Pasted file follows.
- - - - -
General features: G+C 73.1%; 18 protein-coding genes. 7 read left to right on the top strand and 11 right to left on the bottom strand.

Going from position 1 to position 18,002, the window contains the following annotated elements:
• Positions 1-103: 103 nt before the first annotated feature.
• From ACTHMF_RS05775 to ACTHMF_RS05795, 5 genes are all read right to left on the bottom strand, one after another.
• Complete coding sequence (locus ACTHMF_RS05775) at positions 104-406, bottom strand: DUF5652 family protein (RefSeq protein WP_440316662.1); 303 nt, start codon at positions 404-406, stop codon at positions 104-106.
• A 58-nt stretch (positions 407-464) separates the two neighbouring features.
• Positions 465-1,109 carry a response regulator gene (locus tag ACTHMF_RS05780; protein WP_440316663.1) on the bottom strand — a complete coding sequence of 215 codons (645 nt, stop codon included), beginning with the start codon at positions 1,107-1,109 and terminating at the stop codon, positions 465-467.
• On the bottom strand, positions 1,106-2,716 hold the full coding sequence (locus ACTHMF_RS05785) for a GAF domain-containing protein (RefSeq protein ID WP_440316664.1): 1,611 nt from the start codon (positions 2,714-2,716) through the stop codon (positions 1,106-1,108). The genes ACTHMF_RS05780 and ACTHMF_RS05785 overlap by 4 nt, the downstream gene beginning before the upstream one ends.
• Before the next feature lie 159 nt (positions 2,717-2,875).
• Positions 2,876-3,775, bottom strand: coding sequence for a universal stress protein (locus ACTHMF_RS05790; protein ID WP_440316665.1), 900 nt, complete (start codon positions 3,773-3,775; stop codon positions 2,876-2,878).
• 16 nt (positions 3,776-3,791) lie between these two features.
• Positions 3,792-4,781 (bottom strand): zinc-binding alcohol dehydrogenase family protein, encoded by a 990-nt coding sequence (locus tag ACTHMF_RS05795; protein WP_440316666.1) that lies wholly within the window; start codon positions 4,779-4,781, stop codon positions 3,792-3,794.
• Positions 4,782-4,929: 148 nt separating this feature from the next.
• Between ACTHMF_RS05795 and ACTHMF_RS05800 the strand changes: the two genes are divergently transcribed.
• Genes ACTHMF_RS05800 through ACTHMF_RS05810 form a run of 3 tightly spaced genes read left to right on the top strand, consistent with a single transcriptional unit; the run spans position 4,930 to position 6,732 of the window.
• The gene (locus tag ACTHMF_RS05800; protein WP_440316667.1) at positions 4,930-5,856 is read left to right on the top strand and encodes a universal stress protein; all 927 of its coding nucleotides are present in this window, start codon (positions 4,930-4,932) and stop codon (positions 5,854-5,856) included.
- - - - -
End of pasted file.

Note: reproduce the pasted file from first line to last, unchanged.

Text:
General features: G+C 73.1%; 18 protein-coding genes. 7 read left to right on the top strand and 11 right to left on the bottom strand.

Going from position 1 to position 18,002, the window contains the following annotated elements:
• Positions 1-103: 103 nt before the first annotated feature.
• From ACTHMF_RS05775 to ACTHMF_RS05795, 5 genes are all read right to left on the bottom strand, one after another.
• Complete coding sequence (locus ACTHMF_RS05775) at positions 104-406, bottom strand: DUF5652 family protein (RefSeq protein WP_440316662.1); 303 nt, start codon at positions 404-406, stop codon at positions 104-106.
• A 58-nt stretch (positions 407-464) separates the two neighbouring features.
• Positions 465-1,109 carry a response regulator gene (locus tag ACTHMF_RS05780; protein WP_440316663.1) on the bottom strand — a complete coding sequence of 215 codons (645 nt, stop codon included), beginning with the start codon at positions 1,107-1,109 and terminating at the stop codon, positions 465-467.
• On the bottom strand, positions 1,106-2,716 hold the full coding sequence (locus ACTHMF_RS05785) for a GAF domain-containing protein (RefSeq protein ID WP_440316664.1): 1,611 nt from the start codon (positions 2,714-2,716) through the stop codon (positions 1,106-1,108). The genes ACTHMF_RS05780 and ACTHMF_RS05785 overlap by 4 nt, the downstream gene beginning before the upstream one ends.
• Before the next feature lie 159 nt (positions 2,717-2,875).
• Positions 2,876-3,775, bottom strand: coding sequence for a universal stress protein (locus ACTHMF_RS05790; protein ID WP_440316665.1), 900 nt, complete (start codon positions 3,773-3,775; stop codon positions 2,876-2,878).
• 16 nt (positions 3,776-3,791) lie between these two features.
• Positions 3,792-4,781 (bottom strand): zinc-binding alcohol dehydrogenase family protein, encoded by a 990-nt coding sequence (locus tag ACTHMF_RS05795; protein WP_440316666.1) that lies wholly within the window; start codon positions 4,779-4,781, stop codon positions 3,792-3,794.
• Positions 4,782-4,929: 148 nt separating this feature from the next.
• Between ACTHMF_RS05795 and ACTHMF_RS05800 the strand changes: the two genes are divergently transcribed.
• Genes ACTHMF_RS05800 through ACTHMF_RS05810 form a run of 3 tightly spaced genes read left to right on the top strand, consistent with a single transcriptional unit; the run spans position 4,930 to position 6,732 of the window.
• The gene (locus tag ACTHMF_RS05800; protein WP_440316667.1) at positions 4,930-5,856 is read left to right on the top strand and encodes a universal stress protein; all 927 of its coding nucleotides are present in this window, start codon (positions 4,930-4,932) and stop codon (positions 5,854-5,856) included.